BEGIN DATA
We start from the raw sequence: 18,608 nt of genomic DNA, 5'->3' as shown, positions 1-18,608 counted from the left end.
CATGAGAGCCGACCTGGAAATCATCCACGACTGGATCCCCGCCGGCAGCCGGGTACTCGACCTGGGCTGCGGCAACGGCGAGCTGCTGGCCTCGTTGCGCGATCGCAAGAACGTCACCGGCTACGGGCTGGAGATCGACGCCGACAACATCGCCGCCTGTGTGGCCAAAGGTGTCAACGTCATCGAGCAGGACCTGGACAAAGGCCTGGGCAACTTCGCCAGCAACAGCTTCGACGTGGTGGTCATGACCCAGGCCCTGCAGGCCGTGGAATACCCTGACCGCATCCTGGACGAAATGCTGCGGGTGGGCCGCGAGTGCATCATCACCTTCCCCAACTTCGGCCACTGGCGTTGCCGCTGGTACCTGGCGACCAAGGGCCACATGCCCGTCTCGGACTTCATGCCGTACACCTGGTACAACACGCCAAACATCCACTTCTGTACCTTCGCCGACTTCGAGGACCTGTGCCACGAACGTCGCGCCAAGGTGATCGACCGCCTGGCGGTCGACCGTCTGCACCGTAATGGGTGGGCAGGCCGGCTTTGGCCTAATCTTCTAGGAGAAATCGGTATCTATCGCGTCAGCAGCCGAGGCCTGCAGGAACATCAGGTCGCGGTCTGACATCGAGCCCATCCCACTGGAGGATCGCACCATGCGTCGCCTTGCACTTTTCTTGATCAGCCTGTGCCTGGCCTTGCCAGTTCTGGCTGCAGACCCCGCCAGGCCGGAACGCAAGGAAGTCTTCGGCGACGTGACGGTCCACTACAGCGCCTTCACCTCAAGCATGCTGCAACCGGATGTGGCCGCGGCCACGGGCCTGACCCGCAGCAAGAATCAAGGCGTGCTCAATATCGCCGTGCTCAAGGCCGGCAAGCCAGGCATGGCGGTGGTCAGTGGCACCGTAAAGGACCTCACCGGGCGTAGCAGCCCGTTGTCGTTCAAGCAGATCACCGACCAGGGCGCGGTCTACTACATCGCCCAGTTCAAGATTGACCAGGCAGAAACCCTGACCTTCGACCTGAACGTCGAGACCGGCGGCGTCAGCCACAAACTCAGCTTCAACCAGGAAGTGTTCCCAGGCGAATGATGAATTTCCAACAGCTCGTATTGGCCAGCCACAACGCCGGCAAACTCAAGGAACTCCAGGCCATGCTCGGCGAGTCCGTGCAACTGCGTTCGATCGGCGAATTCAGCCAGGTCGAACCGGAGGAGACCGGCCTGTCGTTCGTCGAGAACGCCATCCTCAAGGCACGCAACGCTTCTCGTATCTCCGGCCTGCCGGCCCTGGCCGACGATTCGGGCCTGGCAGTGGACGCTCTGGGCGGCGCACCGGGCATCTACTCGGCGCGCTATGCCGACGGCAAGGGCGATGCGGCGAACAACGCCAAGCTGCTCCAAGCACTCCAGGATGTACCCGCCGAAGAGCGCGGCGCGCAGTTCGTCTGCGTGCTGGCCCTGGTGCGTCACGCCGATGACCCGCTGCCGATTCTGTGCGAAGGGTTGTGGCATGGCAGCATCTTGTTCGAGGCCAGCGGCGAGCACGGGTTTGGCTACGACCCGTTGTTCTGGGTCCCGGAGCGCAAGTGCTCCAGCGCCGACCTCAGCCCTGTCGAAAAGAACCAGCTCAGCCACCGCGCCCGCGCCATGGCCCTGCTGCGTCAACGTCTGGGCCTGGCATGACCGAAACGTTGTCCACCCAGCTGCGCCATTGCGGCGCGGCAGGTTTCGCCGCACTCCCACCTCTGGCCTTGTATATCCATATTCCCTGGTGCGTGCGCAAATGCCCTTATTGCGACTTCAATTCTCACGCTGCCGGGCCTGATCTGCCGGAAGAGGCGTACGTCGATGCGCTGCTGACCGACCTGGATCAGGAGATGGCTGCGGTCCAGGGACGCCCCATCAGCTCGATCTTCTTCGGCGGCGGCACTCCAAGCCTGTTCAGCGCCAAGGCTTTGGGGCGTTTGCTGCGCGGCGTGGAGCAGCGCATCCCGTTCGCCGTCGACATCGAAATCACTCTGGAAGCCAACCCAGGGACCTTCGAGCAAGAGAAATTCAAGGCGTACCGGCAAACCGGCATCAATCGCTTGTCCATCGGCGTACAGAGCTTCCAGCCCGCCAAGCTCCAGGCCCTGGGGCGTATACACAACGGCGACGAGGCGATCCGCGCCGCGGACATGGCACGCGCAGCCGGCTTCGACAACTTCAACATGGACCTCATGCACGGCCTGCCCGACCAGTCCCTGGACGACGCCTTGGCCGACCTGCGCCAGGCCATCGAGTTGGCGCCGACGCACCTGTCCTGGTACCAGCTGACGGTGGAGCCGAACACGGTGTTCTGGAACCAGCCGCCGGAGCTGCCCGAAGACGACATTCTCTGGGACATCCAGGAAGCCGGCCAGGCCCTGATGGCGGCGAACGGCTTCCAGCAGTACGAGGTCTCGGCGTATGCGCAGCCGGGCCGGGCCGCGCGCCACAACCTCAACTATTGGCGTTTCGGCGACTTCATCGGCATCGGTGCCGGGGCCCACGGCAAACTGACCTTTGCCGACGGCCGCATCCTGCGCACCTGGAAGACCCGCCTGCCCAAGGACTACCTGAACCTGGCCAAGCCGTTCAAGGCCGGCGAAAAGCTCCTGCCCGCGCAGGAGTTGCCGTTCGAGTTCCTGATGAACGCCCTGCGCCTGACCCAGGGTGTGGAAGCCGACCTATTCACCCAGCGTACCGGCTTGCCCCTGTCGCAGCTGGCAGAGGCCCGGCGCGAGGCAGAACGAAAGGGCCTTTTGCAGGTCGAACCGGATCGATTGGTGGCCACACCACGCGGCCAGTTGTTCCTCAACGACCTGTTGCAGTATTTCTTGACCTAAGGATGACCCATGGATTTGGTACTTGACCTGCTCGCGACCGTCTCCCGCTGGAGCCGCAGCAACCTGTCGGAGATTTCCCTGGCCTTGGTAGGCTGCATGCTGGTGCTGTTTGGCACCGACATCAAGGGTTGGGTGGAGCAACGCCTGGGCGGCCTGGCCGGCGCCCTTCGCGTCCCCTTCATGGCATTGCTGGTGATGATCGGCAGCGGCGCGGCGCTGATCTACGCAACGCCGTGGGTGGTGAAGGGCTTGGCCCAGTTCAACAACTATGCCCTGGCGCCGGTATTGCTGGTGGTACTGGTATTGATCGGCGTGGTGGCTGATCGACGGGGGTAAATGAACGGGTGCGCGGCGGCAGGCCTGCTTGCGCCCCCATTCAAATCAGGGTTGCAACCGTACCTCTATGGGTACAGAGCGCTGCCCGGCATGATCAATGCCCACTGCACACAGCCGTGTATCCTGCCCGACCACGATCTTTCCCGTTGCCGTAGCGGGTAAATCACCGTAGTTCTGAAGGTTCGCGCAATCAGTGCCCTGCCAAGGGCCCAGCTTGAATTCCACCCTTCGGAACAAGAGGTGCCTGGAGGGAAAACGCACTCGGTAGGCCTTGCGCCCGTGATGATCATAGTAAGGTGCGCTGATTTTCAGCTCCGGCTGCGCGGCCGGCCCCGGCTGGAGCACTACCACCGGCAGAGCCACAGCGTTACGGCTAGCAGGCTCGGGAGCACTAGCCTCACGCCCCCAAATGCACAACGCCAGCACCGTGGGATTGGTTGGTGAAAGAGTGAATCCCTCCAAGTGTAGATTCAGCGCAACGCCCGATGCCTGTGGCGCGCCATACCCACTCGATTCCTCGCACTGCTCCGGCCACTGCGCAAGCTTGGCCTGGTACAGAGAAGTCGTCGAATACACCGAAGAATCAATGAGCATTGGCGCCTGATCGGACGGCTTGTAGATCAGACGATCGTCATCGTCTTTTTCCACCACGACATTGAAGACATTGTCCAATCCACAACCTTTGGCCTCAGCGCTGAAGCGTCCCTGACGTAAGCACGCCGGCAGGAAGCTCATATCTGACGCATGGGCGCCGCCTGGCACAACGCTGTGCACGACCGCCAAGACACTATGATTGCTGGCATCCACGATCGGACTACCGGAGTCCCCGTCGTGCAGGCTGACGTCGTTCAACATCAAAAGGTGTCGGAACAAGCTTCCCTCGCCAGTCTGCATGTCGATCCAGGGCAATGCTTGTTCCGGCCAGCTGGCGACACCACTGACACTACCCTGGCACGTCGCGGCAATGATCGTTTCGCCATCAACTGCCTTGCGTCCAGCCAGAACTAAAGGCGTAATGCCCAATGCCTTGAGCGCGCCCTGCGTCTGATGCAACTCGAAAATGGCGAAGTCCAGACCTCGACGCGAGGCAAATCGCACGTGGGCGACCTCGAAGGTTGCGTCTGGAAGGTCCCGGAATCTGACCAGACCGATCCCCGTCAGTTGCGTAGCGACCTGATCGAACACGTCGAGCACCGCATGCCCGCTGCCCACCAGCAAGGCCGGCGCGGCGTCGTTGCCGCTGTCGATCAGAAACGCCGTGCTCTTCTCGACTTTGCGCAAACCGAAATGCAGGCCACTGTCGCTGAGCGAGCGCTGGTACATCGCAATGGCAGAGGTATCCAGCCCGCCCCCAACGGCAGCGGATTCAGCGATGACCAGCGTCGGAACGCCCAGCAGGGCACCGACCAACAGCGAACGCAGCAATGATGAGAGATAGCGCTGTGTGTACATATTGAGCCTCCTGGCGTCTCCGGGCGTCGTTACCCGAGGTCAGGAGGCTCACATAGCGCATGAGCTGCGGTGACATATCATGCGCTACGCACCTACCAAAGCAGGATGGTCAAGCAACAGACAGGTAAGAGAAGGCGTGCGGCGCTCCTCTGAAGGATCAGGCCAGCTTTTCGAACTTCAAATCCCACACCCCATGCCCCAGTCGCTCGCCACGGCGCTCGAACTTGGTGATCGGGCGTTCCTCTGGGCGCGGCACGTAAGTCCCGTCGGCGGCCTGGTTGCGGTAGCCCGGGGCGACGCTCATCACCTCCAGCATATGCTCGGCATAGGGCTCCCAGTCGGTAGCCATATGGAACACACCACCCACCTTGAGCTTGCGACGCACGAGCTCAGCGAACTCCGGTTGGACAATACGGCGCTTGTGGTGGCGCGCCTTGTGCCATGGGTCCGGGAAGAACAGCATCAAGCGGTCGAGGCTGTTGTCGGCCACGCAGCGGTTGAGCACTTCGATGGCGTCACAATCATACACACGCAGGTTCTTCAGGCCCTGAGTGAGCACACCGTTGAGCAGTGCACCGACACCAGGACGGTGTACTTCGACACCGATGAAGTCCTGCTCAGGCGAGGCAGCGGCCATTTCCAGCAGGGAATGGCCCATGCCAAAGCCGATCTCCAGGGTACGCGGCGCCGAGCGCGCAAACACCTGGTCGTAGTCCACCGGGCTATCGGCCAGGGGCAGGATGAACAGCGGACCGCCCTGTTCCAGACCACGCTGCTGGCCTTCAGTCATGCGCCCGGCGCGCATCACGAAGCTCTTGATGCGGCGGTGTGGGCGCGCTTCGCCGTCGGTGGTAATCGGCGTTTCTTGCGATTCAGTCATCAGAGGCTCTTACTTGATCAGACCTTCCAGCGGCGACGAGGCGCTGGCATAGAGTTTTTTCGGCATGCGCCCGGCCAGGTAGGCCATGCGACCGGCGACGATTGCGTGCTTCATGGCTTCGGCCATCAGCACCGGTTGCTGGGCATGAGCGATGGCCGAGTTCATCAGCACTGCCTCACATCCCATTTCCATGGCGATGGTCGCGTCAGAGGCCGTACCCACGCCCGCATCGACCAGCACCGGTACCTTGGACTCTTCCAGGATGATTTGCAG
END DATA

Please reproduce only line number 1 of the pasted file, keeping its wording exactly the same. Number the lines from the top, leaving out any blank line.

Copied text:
We start from the raw sequence: 18,608 nt of genomic DNA, 5'->3' as shown, positions 1-18,608 counted from the left end.